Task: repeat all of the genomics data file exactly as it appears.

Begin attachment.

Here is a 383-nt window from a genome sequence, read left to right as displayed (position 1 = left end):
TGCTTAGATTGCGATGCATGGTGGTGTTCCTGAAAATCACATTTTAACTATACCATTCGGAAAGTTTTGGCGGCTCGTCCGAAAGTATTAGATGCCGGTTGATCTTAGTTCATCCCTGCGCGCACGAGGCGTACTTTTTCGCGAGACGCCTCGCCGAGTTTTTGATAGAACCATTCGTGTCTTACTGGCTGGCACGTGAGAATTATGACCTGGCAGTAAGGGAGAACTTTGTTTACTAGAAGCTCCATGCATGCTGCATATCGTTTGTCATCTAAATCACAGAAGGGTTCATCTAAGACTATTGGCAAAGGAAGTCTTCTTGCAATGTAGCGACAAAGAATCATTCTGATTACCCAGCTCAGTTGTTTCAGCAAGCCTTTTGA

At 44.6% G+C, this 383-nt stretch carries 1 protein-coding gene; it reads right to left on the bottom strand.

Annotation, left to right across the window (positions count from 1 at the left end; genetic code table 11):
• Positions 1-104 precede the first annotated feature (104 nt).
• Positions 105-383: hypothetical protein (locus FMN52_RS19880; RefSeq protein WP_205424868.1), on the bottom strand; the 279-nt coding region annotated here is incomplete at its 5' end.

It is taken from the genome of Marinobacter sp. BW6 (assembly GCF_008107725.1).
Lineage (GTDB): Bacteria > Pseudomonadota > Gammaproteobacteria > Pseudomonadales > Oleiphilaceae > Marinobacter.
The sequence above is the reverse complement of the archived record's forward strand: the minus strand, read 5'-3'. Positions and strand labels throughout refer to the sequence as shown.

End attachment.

Here is a 383-nt window from a genome sequence, read left to right as displayed (position 1 = left end):
TGCTTAGATTGCGATGCATGGTGGTGTTCCTGAAAATCACATTTTAACTATACCATTCGGAAAGTTTTGGCGGCTCGTCCGAAAGTATTAGATGCCGGTTGATCTTAGTTCATCCCTGCGCGCACGAGGCGTACTTTTTCGCGAGACGCCTCGCCGAGTTTTTGATAGAACCATTCGTGTCTTACTGGCTGGCACGTGAGAATTATGACCTGGCAGTAAGGGAGAACTTTGTTTACTAGAAGCTCCATGCATGCTGCATATCGTTTGTCATCTAAATCACAGAAGGGTTCATCTAAGACTATTGGCAAAGGAAGTCTTCTTGCAATGTAGCGACAAAGAATCATTCTGATTACCCAGCTCAGTTGTTTCAGCAAGCCTTTTGA

At 44.6% G+C, this 383-nt stretch carries 1 protein-coding gene; it reads right to left on the bottom strand.

Annotation, left to right across the window (positions count from 1 at the left end; genetic code table 11):
• Positions 1-104 precede the first annotated feature (104 nt).
• Positions 105-383: hypothetical protein (locus FMN52_RS19880; RefSeq protein WP_205424868.1), on the bottom strand; the 279-nt coding region annotated here is incomplete at its 5' end.

It is taken from the genome of Marinobacter sp. BW6 (assembly GCF_008107725.1).
Lineage (GTDB): Bacteria > Pseudomonadota > Gammaproteobacteria > Pseudomonadales > Oleiphilaceae > Marinobacter.
The sequence above is the reverse complement of the archived record's forward strand: the minus strand, read 5'-3'. Positions and strand labels throughout refer to the sequence as shown.